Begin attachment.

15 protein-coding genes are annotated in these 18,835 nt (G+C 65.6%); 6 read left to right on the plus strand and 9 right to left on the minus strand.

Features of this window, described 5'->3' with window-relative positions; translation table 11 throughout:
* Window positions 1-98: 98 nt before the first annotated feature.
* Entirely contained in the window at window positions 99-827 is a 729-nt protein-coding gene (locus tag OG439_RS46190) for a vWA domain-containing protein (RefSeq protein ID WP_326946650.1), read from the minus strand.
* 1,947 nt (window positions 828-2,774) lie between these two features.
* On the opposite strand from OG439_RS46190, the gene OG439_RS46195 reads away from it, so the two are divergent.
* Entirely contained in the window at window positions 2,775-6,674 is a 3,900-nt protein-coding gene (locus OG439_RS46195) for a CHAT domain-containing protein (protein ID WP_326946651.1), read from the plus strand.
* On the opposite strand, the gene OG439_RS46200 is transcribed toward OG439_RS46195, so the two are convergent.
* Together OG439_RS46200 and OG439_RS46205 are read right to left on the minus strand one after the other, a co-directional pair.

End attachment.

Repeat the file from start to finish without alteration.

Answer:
15 protein-coding genes are annotated in these 18,835 nt (G+C 65.6%); 6 read left to right on the plus strand and 9 right to left on the minus strand.

Features of this window, described 5'->3' with window-relative positions; translation table 11 throughout:
* Window positions 1-98: 98 nt before the first annotated feature.
* Entirely contained in the window at window positions 99-827 is a 729-nt protein-coding gene (locus tag OG439_RS46190) for a vWA domain-containing protein (RefSeq protein ID WP_326946650.1), read from the minus strand.
* 1,947 nt (window positions 828-2,774) lie between these two features.
* On the opposite strand from OG439_RS46190, the gene OG439_RS46195 reads away from it, so the two are divergent.
* Entirely contained in the window at window positions 2,775-6,674 is a 3,900-nt protein-coding gene (locus OG439_RS46195) for a CHAT domain-containing protein (protein ID WP_326946651.1), read from the plus strand.
* On the opposite strand, the gene OG439_RS46200 is transcribed toward OG439_RS46195, so the two are convergent.
* Together OG439_RS46200 and OG439_RS46205 are read right to left on the minus strand one after the other, a co-directional pair.